Posts: 99

Loc: colonial heights va
Reg: 06-28-14
01-07-17 05:48 AM - Post#2669800    
    In response to Airlifter

If you're not losing Transmission gear oil and gaining gear oil in the rear end, I would not replace the original seal with an "oakie bushing/seal. To remove the original seal, you would have to purchase or rent a special puller for about $60.00 and then buy the "oakie", about $85.00. Don't get me wrong. The oakie bushing is far better than the original but if it ain't broke, don't fix it. Good luck. bobt



 
Bel Air kiwi 
"2nd Year" Silver Supporting Member
Posts: 2493
Bel Air kiwi
Loc: New Zealand
Reg: 04-24-14
01-07-17 06:46 AM - Post#2669803    
    In response to raycow

Hi Ray, I have read Steinbeck and sort of new the association with Oklahoma but didn't know it translated into what the English would call a "Heath Robinson" and we would call a "Bush Mechanic" repair.

Is Oakie sort of like shade tree mechanic?

Cheers Kiwi

48 3100 RHD, 51 Deluxe 4DR RHD, 51 Bel Air parts car, 52 Bel Air P-Glide LHD. Others 23T, 32 Tudor, 58 Edsel pacer 4DR HDT, 79 F250 351C RHD. 69,70,82 Capri. No mobile, no TV, and no Jap cars


 
raycow 
Honored Member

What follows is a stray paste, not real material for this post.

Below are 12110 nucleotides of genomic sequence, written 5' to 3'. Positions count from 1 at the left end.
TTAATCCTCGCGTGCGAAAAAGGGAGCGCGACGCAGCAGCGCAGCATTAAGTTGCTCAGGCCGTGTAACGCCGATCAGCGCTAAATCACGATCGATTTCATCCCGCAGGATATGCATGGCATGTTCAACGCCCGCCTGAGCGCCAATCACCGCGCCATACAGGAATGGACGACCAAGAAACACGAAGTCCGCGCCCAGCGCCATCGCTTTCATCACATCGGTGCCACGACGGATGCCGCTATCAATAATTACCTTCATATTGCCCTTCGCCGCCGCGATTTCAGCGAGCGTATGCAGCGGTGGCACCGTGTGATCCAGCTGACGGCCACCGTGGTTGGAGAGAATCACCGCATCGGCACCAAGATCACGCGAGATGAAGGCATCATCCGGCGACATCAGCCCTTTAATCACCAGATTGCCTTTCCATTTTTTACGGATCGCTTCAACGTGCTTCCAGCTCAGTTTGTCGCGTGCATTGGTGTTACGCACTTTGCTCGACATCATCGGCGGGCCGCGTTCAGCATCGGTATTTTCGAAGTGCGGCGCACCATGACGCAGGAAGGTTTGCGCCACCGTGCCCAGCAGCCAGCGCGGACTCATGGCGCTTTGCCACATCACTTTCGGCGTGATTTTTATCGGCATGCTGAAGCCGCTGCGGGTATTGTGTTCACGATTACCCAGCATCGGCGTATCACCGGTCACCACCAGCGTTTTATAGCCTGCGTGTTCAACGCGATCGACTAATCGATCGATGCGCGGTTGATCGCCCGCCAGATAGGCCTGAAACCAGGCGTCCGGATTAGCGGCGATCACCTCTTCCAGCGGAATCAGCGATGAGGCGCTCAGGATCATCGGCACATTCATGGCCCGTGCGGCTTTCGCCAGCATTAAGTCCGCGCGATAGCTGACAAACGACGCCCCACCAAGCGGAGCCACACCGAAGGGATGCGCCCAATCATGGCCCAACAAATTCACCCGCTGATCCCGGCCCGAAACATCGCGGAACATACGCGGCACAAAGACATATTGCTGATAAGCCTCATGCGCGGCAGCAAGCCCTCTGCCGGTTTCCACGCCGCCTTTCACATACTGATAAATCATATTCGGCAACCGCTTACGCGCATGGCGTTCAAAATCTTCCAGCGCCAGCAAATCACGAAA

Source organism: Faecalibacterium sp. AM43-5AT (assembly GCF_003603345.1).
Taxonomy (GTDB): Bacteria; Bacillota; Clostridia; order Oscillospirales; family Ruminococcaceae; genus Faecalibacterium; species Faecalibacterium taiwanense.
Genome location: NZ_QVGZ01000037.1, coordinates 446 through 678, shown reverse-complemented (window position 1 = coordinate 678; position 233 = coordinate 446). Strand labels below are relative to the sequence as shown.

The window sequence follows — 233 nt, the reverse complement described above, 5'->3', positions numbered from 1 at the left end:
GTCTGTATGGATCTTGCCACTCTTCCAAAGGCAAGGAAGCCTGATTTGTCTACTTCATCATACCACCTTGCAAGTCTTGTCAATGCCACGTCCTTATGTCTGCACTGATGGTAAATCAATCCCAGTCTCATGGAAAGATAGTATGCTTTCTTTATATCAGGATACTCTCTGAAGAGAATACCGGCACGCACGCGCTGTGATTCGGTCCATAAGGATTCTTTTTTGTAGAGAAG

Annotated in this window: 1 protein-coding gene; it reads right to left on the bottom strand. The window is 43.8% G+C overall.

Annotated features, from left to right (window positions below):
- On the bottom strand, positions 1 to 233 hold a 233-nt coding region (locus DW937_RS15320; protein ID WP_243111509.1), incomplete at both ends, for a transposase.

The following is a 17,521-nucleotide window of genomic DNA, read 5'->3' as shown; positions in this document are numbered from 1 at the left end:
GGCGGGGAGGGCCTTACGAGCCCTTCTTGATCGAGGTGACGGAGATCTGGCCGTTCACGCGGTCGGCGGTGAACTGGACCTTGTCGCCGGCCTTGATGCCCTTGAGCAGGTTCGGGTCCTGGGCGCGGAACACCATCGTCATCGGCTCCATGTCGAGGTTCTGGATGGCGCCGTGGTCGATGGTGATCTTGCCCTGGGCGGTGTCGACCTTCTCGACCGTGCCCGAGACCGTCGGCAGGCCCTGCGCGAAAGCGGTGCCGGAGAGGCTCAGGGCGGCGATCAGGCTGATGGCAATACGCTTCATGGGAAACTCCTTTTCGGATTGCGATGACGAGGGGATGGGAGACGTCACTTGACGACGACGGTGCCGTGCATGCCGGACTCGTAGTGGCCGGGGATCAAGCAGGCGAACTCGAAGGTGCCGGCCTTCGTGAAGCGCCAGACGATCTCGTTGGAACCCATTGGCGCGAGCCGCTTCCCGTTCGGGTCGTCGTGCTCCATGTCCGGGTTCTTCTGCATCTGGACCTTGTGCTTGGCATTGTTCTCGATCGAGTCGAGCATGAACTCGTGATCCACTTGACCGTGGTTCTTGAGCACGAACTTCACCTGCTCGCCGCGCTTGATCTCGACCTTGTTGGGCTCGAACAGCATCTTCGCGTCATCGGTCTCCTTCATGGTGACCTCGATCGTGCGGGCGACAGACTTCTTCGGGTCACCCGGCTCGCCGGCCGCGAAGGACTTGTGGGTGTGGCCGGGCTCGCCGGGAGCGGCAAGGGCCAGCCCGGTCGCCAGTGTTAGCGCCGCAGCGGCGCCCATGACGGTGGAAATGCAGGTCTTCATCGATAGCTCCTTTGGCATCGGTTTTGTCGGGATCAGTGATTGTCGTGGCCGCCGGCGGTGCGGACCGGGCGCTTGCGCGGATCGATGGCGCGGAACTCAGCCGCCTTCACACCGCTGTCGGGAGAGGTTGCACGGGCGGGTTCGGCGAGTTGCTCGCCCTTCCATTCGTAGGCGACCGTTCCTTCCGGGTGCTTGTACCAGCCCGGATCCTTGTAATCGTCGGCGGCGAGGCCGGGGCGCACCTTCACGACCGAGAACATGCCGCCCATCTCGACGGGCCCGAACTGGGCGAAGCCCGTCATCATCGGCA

Posts: 25384
raycow
Loc: San Francisco, CA
Reg: 11-26-02
01-07-17 09:31 PM - Post#2669993    
    In response to Bel Air kiwi

  • Bel Air kiwi Said:
....Is Oakie sort of like shade tree mechanic?....


No, not really. Think of an Okie repair as more like an improvisation brought about by a combination of poverty and desperation.

A shade tree mechanic is a non-professional who generally performs more traditional repairs, but in a non-traditional workspace. I would expect his work to be more correct and longer lasting than that of an Okie.

A better comparison for quality of work might be "Bubba", but here I think the overriding influence would be ignorance or laziness. Bubba is someone who shouldn't be working on cars, but who chooses to do so anyway. An Okie didn't have any choice.